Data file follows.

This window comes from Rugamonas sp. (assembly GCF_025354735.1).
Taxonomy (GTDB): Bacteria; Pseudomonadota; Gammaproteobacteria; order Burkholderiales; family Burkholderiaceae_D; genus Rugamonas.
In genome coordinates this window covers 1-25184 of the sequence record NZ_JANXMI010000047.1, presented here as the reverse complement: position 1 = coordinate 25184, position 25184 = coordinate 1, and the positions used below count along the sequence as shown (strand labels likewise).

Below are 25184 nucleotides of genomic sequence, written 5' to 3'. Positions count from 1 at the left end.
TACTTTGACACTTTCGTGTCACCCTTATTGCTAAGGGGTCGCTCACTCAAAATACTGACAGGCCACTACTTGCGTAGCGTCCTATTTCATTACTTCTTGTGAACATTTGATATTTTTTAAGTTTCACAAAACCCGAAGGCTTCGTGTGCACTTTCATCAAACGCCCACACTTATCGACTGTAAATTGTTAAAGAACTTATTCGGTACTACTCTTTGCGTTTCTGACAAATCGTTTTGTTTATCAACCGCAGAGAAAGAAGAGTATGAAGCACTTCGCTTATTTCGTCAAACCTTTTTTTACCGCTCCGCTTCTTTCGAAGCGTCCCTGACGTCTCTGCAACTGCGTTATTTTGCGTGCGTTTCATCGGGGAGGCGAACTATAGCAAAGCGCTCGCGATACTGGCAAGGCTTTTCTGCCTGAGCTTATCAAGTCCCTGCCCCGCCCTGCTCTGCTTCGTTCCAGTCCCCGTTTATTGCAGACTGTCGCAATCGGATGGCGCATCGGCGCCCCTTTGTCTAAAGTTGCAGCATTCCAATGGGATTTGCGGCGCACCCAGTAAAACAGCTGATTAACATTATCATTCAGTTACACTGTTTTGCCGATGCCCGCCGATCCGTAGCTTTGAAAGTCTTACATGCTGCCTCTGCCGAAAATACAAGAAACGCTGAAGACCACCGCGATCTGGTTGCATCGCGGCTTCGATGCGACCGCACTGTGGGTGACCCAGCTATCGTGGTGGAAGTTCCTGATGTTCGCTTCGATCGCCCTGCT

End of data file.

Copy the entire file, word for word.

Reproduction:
This window comes from Rugamonas sp. (assembly GCF_025354735.1).
Taxonomy (GTDB): Bacteria; Pseudomonadota; Gammaproteobacteria; order Burkholderiales; family Burkholderiaceae_D; genus Rugamonas.
In genome coordinates this window covers 1-25184 of the sequence record NZ_JANXMI010000047.1, presented here as the reverse complement: position 1 = coordinate 25184, position 25184 = coordinate 1, and the positions used below count along the sequence as shown (strand labels likewise).

Below are 25184 nucleotides of genomic sequence, written 5' to 3'. Positions count from 1 at the left end.
TACTTTGACACTTTCGTGTCACCCTTATTGCTAAGGGGTCGCTCACTCAAAATACTGACAGGCCACTACTTGCGTAGCGTCCTATTTCATTACTTCTTGTGAACATTTGATATTTTTTAAGTTTCACAAAACCCGAAGGCTTCGTGTGCACTTTCATCAAACGCCCACACTTATCGACTGTAAATTGTTAAAGAACTTATTCGGTACTACTCTTTGCGTTTCTGACAAATCGTTTTGTTTATCAACCGCAGAGAAAGAAGAGTATGAAGCACTTCGCTTATTTCGTCAAACCTTTTTTTACCGCTCCGCTTCTTTCGAAGCGTCCCTGACGTCTCTGCAACTGCGTTATTTTGCGTGCGTTTCATCGGGGAGGCGAACTATAGCAAAGCGCTCGCGATACTGGCAAGGCTTTTCTGCCTGAGCTTATCAAGTCCCTGCCCCGCCCTGCTCTGCTTCGTTCCAGTCCCCGTTTATTGCAGACTGTCGCAATCGGATGGCGCATCGGCGCCCCTTTGTCTAAAGTTGCAGCATTCCAATGGGATTTGCGGCGCACCCAGTAAAACAGCTGATTAACATTATCATTCAGTTACACTGTTTTGCCGATGCCCGCCGATCCGTAGCTTTGAAAGTCTTACATGCTGCCTCTGCCGAAAATACAAGAAACGCTGAAGACCACCGCGATCTGGTTGCATCGCGGCTTCGATGCGACCGCACTGTGGGTGACCCAGCTATCGTGGTGGAAGTTCCTGATGTTCGCTTCGATCGCCCTGCT